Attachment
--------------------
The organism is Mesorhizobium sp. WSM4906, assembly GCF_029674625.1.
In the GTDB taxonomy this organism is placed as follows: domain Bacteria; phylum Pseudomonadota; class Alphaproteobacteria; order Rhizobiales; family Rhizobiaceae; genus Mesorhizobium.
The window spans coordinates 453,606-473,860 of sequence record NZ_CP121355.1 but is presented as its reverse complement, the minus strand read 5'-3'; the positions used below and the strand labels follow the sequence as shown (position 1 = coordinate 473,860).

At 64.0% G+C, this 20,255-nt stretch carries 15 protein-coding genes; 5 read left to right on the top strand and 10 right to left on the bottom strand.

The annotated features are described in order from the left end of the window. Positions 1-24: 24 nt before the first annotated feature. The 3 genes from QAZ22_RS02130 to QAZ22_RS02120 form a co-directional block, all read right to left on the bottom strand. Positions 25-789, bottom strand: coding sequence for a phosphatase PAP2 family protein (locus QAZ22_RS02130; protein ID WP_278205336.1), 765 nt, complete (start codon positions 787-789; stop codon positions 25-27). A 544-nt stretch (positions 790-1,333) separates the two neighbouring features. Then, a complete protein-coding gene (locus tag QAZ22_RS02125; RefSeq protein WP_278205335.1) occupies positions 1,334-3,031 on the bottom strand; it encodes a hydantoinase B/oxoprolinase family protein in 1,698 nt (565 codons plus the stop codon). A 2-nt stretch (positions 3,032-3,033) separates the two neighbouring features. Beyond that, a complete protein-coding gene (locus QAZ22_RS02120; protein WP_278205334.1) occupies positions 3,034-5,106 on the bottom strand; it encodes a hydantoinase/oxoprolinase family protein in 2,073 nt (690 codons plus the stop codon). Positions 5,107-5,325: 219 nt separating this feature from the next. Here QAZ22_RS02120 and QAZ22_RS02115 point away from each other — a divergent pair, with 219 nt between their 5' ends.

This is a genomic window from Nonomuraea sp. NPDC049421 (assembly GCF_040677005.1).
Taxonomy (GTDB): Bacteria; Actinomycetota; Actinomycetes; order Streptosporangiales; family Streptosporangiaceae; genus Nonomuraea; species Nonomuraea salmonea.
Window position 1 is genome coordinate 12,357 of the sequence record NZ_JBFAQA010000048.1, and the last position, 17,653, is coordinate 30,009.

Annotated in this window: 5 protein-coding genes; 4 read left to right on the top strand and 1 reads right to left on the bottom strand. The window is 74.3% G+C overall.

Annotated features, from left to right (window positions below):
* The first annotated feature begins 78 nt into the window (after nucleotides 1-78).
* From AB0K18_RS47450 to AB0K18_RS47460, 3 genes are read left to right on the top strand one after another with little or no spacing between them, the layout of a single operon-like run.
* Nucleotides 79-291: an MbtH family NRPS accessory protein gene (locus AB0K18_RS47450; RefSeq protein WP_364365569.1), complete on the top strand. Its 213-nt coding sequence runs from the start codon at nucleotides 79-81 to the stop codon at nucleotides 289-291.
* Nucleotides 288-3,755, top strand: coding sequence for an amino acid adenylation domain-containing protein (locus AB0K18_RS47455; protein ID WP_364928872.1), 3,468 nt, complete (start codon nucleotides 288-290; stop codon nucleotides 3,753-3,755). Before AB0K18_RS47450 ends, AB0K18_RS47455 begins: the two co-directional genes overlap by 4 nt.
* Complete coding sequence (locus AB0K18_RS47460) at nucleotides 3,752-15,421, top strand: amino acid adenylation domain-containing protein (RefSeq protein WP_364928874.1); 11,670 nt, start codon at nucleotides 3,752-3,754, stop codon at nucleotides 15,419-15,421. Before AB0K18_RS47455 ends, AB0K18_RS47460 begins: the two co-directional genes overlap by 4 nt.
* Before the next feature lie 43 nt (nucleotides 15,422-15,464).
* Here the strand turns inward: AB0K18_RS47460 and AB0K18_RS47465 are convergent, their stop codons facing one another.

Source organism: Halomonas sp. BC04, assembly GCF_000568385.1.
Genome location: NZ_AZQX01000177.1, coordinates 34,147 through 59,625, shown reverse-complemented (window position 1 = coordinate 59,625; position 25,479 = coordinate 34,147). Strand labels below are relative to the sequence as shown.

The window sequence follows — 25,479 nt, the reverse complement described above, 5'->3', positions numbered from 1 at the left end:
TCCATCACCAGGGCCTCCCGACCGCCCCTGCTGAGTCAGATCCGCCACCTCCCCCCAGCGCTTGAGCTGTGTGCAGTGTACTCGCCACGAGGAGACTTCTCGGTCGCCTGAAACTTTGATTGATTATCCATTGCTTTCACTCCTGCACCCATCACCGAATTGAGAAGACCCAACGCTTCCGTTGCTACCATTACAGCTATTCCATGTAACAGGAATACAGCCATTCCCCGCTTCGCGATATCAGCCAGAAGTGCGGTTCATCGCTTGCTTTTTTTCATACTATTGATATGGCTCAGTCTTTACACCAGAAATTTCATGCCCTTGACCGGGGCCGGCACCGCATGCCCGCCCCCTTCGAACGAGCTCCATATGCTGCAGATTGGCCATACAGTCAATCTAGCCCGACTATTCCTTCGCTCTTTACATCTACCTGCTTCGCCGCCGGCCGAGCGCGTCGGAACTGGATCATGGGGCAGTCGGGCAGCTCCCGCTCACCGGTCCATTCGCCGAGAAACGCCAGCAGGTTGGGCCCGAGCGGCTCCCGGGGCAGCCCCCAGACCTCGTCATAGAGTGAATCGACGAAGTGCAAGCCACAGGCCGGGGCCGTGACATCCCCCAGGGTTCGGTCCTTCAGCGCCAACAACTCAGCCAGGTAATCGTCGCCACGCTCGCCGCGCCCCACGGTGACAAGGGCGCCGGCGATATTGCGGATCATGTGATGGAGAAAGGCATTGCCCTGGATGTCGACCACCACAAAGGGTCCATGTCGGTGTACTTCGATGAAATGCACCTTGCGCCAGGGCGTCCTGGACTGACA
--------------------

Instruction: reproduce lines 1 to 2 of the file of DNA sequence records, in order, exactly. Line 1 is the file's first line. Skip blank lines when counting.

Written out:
The organism is Mesorhizobium sp. WSM4906, assembly GCF_029674625.1.
In the GTDB taxonomy this organism is placed as follows: domain Bacteria; phylum Pseudomonadota; class Alphaproteobacteria; order Rhizobiales; family Rhizobiaceae; genus Mesorhizobium.